Compared: Mac OS X Snow Leopard and Windows 7
This is shaping up to be the autumn of new operating systems. The latest version of Mac OS X, Snow Leopard, ships to customers this Friday. Windows 7, the follow-up to the much-maligned Windows Vista, hits store shelves in late October. Neither operating system will drastically change the way you work.
Windows 7 builds on Windows Vista, smoothing out Vista’s rough spots and bringing a number of new end-user features (such as the reworked taskbar) to the table. Meanwhile, with Snow Leopard, Apple focuses on new under-the-hood technologies that offer subtle refinements and fixes. Still, there is plenty to say about how Apple’s next big cat and Microsoft’s lucky number stack up against each other.
Managing Your Files
Snow Leopard’s Finder and Windows 7’s Explorer have strikingly similar interfaces, with quick-search fields in the upper-right corner, path bars (OS X’s is optional and can be switched on in the View menu), and sidebars that provide easy access to various common locations on your computer.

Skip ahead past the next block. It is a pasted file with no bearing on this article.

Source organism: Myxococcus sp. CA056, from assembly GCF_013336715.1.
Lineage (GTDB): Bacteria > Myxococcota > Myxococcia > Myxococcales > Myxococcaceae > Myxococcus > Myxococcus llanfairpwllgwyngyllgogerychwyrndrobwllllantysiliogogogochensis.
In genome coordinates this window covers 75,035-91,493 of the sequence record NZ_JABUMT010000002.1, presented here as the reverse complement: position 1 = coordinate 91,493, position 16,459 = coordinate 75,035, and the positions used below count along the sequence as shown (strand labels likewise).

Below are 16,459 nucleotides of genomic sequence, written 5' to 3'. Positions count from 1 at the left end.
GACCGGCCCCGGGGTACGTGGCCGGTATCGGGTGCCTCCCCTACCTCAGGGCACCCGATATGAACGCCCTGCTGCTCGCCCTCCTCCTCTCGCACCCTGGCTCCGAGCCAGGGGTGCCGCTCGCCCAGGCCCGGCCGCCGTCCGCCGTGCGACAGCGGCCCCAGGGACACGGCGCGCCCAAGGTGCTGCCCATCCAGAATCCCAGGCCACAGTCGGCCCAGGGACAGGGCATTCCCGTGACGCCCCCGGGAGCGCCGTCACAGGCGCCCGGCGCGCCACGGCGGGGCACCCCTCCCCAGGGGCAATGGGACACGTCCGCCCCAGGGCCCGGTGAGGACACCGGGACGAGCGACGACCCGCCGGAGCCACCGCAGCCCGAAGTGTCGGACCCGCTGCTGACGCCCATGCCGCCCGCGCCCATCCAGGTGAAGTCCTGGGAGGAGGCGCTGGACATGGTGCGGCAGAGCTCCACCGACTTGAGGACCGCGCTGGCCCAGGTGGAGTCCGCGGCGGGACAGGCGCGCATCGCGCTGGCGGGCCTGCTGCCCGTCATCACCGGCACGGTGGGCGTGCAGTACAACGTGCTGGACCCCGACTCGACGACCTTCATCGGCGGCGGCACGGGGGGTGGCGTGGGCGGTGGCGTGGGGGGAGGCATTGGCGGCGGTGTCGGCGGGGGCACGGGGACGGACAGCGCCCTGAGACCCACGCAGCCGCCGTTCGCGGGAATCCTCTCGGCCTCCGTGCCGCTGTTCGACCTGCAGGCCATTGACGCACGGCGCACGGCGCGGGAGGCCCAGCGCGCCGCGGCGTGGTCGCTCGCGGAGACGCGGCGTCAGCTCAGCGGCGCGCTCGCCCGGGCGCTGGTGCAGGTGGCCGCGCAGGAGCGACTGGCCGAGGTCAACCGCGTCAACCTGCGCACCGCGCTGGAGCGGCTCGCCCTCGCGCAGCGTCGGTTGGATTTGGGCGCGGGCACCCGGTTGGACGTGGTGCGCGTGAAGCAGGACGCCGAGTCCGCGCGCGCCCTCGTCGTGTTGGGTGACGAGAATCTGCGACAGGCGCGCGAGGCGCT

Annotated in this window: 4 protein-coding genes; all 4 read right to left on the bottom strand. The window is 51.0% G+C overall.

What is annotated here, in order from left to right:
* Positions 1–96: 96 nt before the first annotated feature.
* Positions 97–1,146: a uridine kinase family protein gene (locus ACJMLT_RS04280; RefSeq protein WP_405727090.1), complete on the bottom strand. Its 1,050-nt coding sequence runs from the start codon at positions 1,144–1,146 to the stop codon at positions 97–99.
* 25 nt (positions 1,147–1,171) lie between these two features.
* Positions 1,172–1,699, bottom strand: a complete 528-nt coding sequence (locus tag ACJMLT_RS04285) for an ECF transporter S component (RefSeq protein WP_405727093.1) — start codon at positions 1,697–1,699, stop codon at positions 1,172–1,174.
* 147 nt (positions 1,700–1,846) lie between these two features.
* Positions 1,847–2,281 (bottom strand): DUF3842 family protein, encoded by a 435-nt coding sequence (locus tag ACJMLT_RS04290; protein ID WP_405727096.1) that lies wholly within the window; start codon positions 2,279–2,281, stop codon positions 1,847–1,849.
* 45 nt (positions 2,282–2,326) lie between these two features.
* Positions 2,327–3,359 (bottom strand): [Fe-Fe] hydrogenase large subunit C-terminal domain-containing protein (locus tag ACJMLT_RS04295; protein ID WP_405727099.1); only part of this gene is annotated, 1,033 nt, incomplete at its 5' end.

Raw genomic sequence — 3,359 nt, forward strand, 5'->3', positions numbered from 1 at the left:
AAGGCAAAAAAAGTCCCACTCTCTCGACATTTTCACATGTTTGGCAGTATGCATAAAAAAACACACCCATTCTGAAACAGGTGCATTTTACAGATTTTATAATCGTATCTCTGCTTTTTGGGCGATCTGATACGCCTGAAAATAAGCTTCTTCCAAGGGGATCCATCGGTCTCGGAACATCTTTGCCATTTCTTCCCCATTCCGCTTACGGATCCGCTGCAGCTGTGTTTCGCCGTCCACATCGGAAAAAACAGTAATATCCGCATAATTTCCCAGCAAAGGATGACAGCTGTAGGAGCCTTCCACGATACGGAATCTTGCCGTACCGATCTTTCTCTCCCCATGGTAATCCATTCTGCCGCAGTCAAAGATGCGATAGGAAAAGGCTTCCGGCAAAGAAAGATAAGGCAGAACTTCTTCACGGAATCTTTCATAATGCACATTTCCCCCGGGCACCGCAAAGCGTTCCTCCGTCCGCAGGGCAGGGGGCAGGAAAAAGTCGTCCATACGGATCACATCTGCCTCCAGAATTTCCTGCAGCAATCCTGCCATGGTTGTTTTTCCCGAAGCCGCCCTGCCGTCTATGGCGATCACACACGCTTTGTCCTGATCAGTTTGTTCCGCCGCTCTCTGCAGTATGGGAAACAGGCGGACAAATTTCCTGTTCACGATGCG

Windows 7 introduces a new feature to the mix: Libraries. Essentially, a library is a way to view the contents of several folders in one place. For example, the Pictures library pulls together the contents of the My Pictures and the Public Pictures folders by default. You can add or change the folders tied to any particular library, of course.
Nothing in Snow Leopard directly compares with Windows' libraries. The closest OS X feature is saved searches (known as Smart Folders), but a saved search pulls together files based on search criteria, not location. You can’t, for example, create a smart folder that contains all of the photos from two particular folders. On the other hand, you can't combine Windows 7 libraries with saved search results.